Guide To The Duomo Di Napoli In Naples

Here’s my guide to visiting the Duomo di Napoli in Naples Italy. It’s also variously known as Naples Cathedral, the Cathedral of Santa Maria Assunta, and the Cathedral of San Gennaro.

Despite its rather ungainly Neo-Gothic facade, the cathedral reflects the city’s many-layered history.

Inside lies a fine medieval building that’s now a temple to Baroque excess. Its main attractions are the Chapel of San Gennaro, the Crypt of San Gennaro, and the Treasury Museum.

Spire of San Gennaro in Piazza Cardinale Sisto Riario Sforza
Spire of San Gennaro in Piazza Cardinale Sisto Riario Sforza

Who Was San Gennaro?

San Gennaro served as the Bishop of Benevento. He was tortured and beheaded in 305 during the Enmperor Diocletian’s persecution of Christians. 

Following his martyrdom, in 472, he became the patron saint of Naples. The citizens invoked his protection after a volcanic eruption from Mount Vesuvius. 

In the 9th century, San Gennaro’s tomb was moved from the Catacombs of San Gennaro to the Duomo. In 1497, other remains of San Gennaro, including his skull and blood, were gathered from various locations across Italy and brought together in Naples.

Neo-Gothic facade
Neo-Gothic facade

Guide To Naples Cathedral: What To See

Here are the things you can’t miss on a visit to the Duomo di Napoli.

1. Facade

Start with the impressive (though rather unweildy) facade. It’s quite austere and was only completed in 1905.

But it has a central portal and two side portals. Above them are triangular pediments with Gothic tracery and sculptures.

The central bronze door, the Porta Santa, dates from the 15th century. It’s guarded by two fierce looking lion sculptures.

The facade is illuminated at night, which makes it particularly attractive.

>>> Click here to book a walking tour of Naples

lion sculpture at the entrance
central nave
central nave

2. Nave

Next, head through the doors and wander through the cathedral’s mid-size nave. It features a Latin cross plan with a central nave and two side aisles.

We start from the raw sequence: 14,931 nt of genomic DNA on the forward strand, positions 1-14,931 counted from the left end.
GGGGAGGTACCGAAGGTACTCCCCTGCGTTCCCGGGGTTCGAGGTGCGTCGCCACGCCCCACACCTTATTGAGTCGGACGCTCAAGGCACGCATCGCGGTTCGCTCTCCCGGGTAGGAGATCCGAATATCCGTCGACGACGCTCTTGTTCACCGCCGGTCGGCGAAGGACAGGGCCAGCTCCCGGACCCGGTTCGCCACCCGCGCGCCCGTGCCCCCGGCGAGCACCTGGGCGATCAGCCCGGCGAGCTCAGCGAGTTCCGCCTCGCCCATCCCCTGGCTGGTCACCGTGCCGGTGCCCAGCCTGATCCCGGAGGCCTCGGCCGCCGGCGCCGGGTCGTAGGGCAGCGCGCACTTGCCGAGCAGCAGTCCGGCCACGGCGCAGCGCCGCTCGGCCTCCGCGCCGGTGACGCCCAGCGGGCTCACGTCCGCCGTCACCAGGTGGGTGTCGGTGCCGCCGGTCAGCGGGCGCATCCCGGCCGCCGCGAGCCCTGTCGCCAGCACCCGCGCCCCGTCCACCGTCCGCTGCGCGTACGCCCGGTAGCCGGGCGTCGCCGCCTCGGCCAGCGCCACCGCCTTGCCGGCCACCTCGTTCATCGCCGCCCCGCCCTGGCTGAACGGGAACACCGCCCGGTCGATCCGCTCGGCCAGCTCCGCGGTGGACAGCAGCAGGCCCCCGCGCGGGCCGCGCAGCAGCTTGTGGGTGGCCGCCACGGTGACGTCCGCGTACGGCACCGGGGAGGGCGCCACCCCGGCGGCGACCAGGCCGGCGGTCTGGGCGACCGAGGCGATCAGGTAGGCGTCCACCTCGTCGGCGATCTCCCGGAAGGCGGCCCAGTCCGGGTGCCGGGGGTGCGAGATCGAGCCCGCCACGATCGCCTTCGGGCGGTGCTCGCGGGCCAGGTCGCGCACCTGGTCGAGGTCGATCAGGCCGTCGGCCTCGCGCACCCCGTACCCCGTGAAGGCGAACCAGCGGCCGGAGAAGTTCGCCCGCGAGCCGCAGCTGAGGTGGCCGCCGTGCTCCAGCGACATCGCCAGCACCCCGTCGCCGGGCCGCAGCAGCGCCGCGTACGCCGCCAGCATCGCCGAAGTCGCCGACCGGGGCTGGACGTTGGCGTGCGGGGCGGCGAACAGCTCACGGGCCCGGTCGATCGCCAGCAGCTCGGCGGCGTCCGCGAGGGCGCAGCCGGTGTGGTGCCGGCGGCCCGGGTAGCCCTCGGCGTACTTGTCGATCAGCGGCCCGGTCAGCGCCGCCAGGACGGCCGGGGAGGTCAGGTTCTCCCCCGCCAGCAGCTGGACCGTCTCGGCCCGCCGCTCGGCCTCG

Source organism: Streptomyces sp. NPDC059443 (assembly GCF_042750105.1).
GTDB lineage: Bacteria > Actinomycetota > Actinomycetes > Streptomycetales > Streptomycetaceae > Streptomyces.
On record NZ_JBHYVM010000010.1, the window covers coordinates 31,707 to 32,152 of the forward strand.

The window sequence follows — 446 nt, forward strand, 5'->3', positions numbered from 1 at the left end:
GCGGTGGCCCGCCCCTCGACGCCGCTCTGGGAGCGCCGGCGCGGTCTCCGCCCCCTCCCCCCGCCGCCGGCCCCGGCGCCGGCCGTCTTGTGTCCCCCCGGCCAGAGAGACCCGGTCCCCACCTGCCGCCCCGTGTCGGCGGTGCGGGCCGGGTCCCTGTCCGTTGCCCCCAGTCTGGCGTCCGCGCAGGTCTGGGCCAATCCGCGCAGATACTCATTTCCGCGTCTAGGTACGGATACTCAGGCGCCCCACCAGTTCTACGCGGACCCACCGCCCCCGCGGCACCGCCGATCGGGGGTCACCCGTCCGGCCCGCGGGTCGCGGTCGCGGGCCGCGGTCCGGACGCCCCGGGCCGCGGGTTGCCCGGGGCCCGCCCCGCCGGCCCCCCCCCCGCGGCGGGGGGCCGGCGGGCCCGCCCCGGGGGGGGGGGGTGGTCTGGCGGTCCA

The aisles run parallel to the nave and are separated by stout granite and marble columns. The columns are adorned with busts of various popes and bishops. The ceiling is gilded and frescoed.

There is a knock off of Bernini’s famous Chair of St. Peter in the apse at the front of the cathedral.

It’s a theatrical and gilded sculpture that glorifies the chair-throne as a symbol of the pope’s power and infallibility. It depicts Mary’s assumption into heaven.

Assumption of the Virgin
Assumption of Mary
Chapel of San Gennaro
Chapel of San Gennaro

3. Chapel of San Genaro

The Chapel of the Treasure of San Gennaro is the cathedral’s absolute must see. It’s an over-the-top shrine with Naples most exuberant Baroque decorations.

You can’t walk into the chapel. It’s enclosed with a gilded bronze gate. But you can get close enough.

The chapel literally glitters with silver, gold, and red granite Corinthian columns. There’s an intricate silver altar and silver busts of saints.

The altar is adorned with decorative elements — marble, sculptures, or reliefs. Above it is a bronze statue of San Gennaro.

Completed in 1646, the chapel was designed by the Theatine priest and architect Francesco Grimaldi. The chapel attracted some of the most esteemed artists of the period, who contributed to its splendor and legacy.

Highlights include Jusepe de Ribera’s magnificent painting St. Gennaro Escaping the Furnace Unscathed and Giovanni Lanfranco’s breathtaking dome fresco on the dome.

The chapel famously houses two vials of San Gennaro’s congealed blood. They are stored in a silver bust and locked away in a strongbox.

In one of Christendom’s greatest miracles, the blood is said to liquify in the presence of believers. The city’s fortunes are also said to rise and fall depending on how quickly this miracle occurs.

The vials are only taken out for the ceremony three times per year. So, unless you time your visit right, you won’t be able to see them.

Thousands of people and faithful pilgrims attend. The miracle is regularly televised in Italy.

Not to be cynical, but during the process, the vial is inverted. Scientists have found that shaking or moving congealed blood can make it liquify. The Vatican has never sanctioned the liquefaction as a miracle. But it supports its popular veneration.

entrance to the crypt of San Gennaro

4. Crypt of San Gennaro